## Saturday, April 16, 2011

### Programming update: primes in Python

Since then, I discovered a great Youtube series that teaches the basics of Python in 44 short lessons (4-6 minutes each). J and I have spent the last few weeks watching these together, listening to Bucky, the Python tutor, as he typed out code in his Python shell window, and as we mimicked him in ours.

(Bucky, by the way, has a huge number of teaching videos on his Youtube channel, TheNewBoston, including biology and geometry. He himself is a college drop-out who finds the Internet and Youtube a much more cost-effective environment for learning than college. Perhaps we'll find other ways to take inspiration from him down the road!)

J and I have now finished watching most of Bucky's videos and I've given him his first couple of programming assignments. First I had him write a simple program that would solicit an arbitrary  number and say whether it is odd or even. The next day I asked him to change his code to calculate instead whether the number is prime or composite. It took him about 20 minutes, and he needed a couple of vague guidelines from me and specific reminders from Bucky, but he did it on his own, down to his endearing garbling of "composite":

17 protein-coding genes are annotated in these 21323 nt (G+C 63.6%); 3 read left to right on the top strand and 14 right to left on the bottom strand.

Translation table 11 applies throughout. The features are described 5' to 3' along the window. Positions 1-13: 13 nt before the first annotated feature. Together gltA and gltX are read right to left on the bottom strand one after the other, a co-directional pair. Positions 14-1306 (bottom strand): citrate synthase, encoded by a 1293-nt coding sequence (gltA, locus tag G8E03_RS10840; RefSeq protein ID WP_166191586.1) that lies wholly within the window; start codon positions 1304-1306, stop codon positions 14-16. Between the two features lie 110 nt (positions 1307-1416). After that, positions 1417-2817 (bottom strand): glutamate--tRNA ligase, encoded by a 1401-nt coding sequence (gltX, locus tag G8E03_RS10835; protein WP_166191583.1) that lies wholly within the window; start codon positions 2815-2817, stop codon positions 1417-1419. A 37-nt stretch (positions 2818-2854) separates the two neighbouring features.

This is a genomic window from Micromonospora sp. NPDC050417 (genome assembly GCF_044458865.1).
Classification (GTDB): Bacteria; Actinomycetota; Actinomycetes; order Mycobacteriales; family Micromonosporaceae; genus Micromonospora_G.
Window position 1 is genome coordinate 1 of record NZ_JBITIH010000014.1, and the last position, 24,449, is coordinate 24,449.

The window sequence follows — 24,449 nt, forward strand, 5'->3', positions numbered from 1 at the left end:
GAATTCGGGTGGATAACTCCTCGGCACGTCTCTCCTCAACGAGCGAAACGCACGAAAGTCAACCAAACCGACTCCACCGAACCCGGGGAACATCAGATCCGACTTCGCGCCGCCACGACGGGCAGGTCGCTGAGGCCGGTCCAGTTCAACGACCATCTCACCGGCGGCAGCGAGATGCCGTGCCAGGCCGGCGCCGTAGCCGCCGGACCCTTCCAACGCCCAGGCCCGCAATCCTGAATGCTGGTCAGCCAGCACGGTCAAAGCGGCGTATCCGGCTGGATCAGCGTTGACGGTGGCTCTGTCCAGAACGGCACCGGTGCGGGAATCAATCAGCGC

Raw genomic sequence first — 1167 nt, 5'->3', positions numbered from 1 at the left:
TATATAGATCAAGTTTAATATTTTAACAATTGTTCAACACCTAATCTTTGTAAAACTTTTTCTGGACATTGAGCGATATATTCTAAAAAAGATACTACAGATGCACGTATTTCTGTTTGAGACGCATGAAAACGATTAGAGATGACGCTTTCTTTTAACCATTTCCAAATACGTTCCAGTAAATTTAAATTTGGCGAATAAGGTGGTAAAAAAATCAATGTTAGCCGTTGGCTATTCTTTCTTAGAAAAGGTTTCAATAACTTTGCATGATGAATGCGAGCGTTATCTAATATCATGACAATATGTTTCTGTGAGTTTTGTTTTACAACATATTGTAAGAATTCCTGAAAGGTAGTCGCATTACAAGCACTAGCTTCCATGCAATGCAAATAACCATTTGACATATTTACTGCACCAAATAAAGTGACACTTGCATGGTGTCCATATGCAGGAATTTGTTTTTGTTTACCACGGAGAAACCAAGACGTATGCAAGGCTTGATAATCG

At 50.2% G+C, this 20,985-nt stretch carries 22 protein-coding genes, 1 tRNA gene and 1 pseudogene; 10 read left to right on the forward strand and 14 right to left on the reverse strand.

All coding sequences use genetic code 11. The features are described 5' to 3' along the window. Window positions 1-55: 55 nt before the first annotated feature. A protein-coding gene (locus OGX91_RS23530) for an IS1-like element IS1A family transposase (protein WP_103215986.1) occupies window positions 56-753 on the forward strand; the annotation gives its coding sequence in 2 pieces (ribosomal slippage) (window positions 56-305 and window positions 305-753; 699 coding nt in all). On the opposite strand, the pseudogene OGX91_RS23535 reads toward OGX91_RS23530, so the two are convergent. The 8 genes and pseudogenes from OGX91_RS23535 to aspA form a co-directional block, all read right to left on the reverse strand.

def prime():
number = input("Tell me a number: ")
num = 2
while num < number+1:
if number % num == 0:
raw_input('Compositive')
break
else:
num=num+1
if num==number:
raw_input('prime')
break
while 1==1:
prime()

Interested parties can download Python, cut and paste this directly into a .py file, and check it out.  J's next assignment, meanwhile, will be a program that outputs all the prime factors of a given number.

John said...

I don't suggest it quite yet, but as he learns more python you can probably teach him how multiple computer languages have different syntax to do the same thing, or might contain additional reserved words with different behavior. Assuming your mac, maybe in the order of Apple Script, Bash Scripting and then at some point in a few years when he is really rolling, Objective C inside of XCode.

I suggest keeping a time machine backup though... "Hmm i wonder what happens when I sudo rm -rf / ?" yeah-- the backup will come in handy.

I think it is awesome that you are doing this. Back in the 80's my mom was good with individual programs but was totally confused by DOS. I was able to reverse engineer a few .bat files to figure out how it they work and made a menu system for her to do everything she needed.. but I couldn't even imagine the resources that are available now.

Though, if I did I would have incessantly begged for a unix system so I could do "real programming" -- This is one of the reasons why OS X is truly awesome.

Have fun!

Anonymous said...

John,

I wanted unix back in the 80s. Never did quite manage it. Every option I found was expensive. Yeah Linux for making that all way cheaper.

I did get access to a Xenix system at school, but it was a dumb version of Unix, didn't come standard with a C compiler. A local BBS though did have a Xenix with C and everything, that I subscribed to for awhile.

Katharine,

There needs to be a blank line between "break" and "while 1==1:" HTML probably swallowed it or something.